Monday, January 25, 2010

To My Excellent Lucasia, on Our Friendship

I did not live until this time
Crowned my felicity,
When I could say without a crime,
I am not thine, but thee.

This carcass breathed, and walked, and slept,
So that the world believed
There was a soul the motions kept;
But they were all deceived.

For as a watch by art is wound
To motion, such was mine:
But never had Orinda found
A soul till she found thine;

Which now inspires, cures and supplies,
And guides my darkened breast:
For thou art all that I can prize,
My joy, my life, my rest.

No bridegroom’s nor crown-conqueror’s mirth
To mine compared can be:
They have but pieces of the earth,
I’ve all the world in thee.

Then let our flames still light and shine,
And no false fear control,
As innocent as our design,
Immortal as our soul.
by Katherine Philips
One of the first women to acquire fame as a writer in England, Katherine Philips (1631-1664) addressed poems of love and companionship to the women in her circle, called “Society of Friendship.” She was known as “The Matchless Orinda” for the pseudonym she adopted within the group and as “the English Sappho” for her similarities to the ancient Greek poetess of Lesbos.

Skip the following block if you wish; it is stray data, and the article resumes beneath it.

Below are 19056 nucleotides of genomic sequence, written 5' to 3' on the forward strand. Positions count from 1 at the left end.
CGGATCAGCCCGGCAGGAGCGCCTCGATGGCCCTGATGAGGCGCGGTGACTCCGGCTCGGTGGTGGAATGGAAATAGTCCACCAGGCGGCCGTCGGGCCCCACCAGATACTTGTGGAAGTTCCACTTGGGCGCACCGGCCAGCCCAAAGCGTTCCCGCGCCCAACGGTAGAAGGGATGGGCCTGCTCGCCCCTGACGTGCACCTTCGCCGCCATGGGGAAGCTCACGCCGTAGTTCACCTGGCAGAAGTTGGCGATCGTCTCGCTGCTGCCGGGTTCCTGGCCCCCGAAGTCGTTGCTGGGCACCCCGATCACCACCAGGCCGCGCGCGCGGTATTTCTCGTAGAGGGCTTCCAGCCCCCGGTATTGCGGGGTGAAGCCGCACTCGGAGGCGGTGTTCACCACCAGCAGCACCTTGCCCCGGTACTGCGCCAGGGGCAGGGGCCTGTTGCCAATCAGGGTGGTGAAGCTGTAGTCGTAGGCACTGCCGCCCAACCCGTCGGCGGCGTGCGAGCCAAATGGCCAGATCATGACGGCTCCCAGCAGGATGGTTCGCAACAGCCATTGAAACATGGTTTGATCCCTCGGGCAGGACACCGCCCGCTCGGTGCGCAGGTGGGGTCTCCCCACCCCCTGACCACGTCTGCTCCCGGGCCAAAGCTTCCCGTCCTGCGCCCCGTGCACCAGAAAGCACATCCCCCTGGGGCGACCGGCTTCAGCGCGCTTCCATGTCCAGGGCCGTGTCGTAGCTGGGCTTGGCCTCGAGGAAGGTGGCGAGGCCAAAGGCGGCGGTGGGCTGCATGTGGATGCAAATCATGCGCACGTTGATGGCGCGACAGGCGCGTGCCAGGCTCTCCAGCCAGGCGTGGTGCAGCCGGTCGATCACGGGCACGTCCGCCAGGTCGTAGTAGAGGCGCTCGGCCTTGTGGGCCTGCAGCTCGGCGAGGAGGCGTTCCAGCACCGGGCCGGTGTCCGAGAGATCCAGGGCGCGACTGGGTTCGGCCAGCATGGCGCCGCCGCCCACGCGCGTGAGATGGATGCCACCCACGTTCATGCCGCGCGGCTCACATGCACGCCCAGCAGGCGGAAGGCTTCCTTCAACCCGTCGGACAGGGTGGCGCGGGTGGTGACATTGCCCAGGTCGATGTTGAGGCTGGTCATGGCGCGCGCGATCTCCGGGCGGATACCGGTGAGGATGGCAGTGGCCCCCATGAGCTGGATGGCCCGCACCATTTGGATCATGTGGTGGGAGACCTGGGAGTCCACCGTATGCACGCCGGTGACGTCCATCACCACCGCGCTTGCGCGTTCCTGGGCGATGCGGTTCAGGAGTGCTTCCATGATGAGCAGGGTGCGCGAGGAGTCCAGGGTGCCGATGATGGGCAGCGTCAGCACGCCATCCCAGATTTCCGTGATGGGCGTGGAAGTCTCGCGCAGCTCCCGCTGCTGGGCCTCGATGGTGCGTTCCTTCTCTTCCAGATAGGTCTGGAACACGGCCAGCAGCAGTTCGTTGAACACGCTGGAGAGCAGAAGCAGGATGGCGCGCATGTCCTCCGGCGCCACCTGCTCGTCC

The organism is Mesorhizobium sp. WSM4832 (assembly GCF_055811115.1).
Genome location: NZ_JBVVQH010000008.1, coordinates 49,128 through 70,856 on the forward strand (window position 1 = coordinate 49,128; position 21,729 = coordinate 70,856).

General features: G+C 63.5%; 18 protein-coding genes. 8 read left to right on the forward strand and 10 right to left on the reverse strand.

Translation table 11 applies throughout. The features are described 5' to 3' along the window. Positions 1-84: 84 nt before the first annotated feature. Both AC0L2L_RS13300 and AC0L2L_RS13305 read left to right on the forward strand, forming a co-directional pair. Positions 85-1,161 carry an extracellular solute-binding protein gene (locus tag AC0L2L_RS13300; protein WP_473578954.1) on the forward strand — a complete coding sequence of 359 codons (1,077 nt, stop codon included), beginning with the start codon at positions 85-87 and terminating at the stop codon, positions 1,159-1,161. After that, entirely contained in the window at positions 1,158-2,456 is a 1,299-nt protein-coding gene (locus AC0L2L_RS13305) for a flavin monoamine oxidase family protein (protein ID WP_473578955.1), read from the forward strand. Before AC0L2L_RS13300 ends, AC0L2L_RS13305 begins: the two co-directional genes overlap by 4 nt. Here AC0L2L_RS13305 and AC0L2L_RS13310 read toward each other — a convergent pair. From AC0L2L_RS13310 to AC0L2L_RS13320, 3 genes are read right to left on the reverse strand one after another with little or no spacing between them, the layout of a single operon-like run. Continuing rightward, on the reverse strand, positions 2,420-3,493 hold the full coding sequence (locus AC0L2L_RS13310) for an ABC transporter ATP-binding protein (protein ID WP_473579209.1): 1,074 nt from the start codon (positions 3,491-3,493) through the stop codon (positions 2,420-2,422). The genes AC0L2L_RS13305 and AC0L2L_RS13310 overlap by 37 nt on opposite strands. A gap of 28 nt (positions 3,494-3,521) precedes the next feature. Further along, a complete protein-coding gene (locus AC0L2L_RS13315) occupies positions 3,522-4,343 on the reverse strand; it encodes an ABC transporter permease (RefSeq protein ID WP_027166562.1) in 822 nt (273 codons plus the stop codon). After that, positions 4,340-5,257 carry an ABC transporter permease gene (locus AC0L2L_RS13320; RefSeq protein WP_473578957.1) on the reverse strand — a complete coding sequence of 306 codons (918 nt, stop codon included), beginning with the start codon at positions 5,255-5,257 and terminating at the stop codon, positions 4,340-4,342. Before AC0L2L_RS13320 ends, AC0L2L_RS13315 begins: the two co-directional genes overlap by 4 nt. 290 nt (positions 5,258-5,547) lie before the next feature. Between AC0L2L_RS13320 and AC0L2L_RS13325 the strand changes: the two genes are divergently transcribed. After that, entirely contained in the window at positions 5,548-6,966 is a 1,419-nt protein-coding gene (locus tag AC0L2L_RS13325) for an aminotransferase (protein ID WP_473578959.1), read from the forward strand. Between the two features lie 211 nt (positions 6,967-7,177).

1. I love how you write down everything I say and use poems appropriately and meaningfully. Thank you. The poem is beautiful, and you're a real pally.

  2. PS: I hope you noticed that I changed my profile picture on blogger to the picture you liked. I feel a little strange about it still, but I'm getting in touch with my inner fabulous.

  3. the profile picture is perfect. very proud of my Pally.

  4. And in regards to me remembering everything you say-- I am an editor. I look for good words and make them make sense all day. :) I know good writing when I see it. And you, my dear Pally, are excellent. Even in our daily correspondence.

  5. Oh! I was talking about the 'pretty brain' comment. Hehe. It makes me feel good. And--thank you--it means a lot that you think so. :-)